N1 - Imported on 12 May 2017 - DigiTool details were: publisher = The Netherlands: Springer Publishing, 2016. editor/s (773b) = C Max Finlayson, G Randy Milton, R Crawford Prentice, Nick C Davidson; Volume no. (773r) = 1; Issue no. (773s) = 9999; Parent title (773t) = The Wetland Book I: Structure and Function, Management and Methods; No. of chapters (773w) = 170.

PY - 2018

Y1 - 2018

N2 - Despite increasing awareness of the importance of wetland ecosystem services and an increase in the number of countries with policies aimed at preventing degradation and destruction of wetlands, effective protection and restoration is often constrained by the limited capacity of governmental and non-governmental organizations responsible for wetland management. This article defines capacity development in terms of the knowledge, skills and attitudes of people, and highlights the levels at which capacity development takes place: individual, organisational and institutional. Capacity development is presented as a long-term, integrated process of collaborative and experiential learning by all stakeholders. A number of structured steps in the capacity development process is outlined: assessment, during which gaps in capacity are identified; vision development, which describes the future goal of the capacity development effort; strategy development, which focuses on the specific interventions needed to achieve the vision; action planning and implementation; evaluation of impact, sustainability, relevance and effectiveness; and monitoring of the progress made. The article concludes with some recent examples of wetland capacity development initiatives.

AB - Despite increasing awareness of the importance of wetland ecosystem services and an increase in the number of countries with policies aimed at preventing degradation and destruction of wetlands, effective protection and restoration is often constrained by the limited capacity of governmental and non-governmental organizations responsible for wetland management. This article defines capacity development in terms of the knowledge, skills and attitudes of people, and highlights the levels at which capacity development takes place: individual, organisational and institutional. Capacity development is presented as a long-term, integrated process of collaborative and experiential learning by all stakeholders. A number of structured steps in the capacity development process is outlined: assessment, during which gaps in capacity are identified; vision development, which describes the future goal of the capacity development effort; strategy development, which focuses on the specific interventions needed to achieve the vision; action planning and implementation; evaluation of impact, sustainability, relevance and effectiveness; and monitoring of the progress made. The article concludes with some recent examples of wetland capacity development initiatives.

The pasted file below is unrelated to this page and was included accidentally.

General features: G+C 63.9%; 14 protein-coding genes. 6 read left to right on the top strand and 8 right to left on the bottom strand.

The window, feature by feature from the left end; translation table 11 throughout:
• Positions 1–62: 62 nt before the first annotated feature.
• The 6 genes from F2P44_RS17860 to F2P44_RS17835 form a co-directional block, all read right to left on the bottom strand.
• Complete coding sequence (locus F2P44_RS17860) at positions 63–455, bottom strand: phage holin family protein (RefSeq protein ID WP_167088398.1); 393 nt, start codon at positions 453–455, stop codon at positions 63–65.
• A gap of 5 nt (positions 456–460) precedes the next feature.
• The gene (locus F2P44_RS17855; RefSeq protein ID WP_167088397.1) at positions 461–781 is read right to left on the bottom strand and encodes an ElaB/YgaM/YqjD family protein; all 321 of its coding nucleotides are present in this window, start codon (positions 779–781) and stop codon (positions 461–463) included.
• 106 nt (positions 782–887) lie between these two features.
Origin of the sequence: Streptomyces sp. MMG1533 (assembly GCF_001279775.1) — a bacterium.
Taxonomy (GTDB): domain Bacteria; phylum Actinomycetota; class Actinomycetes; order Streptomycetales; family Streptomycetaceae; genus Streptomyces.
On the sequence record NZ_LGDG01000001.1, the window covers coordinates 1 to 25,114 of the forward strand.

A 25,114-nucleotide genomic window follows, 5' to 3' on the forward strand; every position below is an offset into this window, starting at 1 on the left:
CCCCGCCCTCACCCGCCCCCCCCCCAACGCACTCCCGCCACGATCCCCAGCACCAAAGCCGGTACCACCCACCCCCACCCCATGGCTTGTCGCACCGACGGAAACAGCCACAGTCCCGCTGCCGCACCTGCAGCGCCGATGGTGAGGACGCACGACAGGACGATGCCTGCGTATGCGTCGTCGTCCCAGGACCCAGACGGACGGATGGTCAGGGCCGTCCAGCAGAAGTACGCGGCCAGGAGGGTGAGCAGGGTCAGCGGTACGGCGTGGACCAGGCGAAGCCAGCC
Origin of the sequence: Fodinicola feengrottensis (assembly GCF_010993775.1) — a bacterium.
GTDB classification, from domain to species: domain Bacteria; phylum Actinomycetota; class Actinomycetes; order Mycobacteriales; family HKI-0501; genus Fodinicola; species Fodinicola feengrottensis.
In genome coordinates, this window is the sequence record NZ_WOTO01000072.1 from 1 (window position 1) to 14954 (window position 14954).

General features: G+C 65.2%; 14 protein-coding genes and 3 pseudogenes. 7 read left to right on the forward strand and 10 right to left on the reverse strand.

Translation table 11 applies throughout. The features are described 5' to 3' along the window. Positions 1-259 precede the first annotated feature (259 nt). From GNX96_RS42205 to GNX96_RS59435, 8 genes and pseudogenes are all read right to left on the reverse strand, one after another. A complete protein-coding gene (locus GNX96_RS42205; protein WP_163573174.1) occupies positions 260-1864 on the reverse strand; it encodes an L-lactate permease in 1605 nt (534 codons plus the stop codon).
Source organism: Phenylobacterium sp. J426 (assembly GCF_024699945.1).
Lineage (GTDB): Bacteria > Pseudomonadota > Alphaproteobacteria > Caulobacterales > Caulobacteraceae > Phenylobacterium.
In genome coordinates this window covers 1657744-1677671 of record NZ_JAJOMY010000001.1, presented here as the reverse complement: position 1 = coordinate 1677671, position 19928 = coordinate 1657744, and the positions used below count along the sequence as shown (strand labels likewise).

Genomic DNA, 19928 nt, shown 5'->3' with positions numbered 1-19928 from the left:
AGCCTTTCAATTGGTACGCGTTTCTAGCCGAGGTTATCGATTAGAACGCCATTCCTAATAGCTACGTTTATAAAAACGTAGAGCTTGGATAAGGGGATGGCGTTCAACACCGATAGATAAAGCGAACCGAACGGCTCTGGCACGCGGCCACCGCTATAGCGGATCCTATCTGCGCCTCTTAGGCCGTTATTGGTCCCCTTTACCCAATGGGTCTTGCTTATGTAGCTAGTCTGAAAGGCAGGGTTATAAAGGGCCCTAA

KW - Capacity development Wetland management Wise use Stakeholder participation Experiential learning

U2 - 10.1007/978-90-481-9659-3_274

DO - 10.1007/978-90-481-9659-3_274

M3 - Chapter in textbook/reference book

SN - 978-90-481-3493-9

VL - 1

SP - 1935

EP - 1942

BT - The Wetland Book I

A2 - Finlayson, C. Max

A2 - Everard, Mark

A2 - Irvine, Kenneth

A2 - McInnes, Robert J.

A2 - Middleton, Beth A.

A2 - van Dam, Anne A.

A2 - Davidson, Nick C.

PB - Springer

CY - The Netherlands

ER -

Gevers GJM, Koopmanschap EMJ, Irvine K, Finlayson C, Dam AV. Capacity development for wetland management. In Finlayson CM, Everard M, Irvine K, McInnes RJ, Middleton BA, van Dam AA, Davidson NC, editors, The Wetland Book I: Structure and Function, Management and Methods. Vol. 1. The Netherlands: Springer. 2018. p. 1935-1942 https://doi.org/10.1007/978-90-481-9659-3_274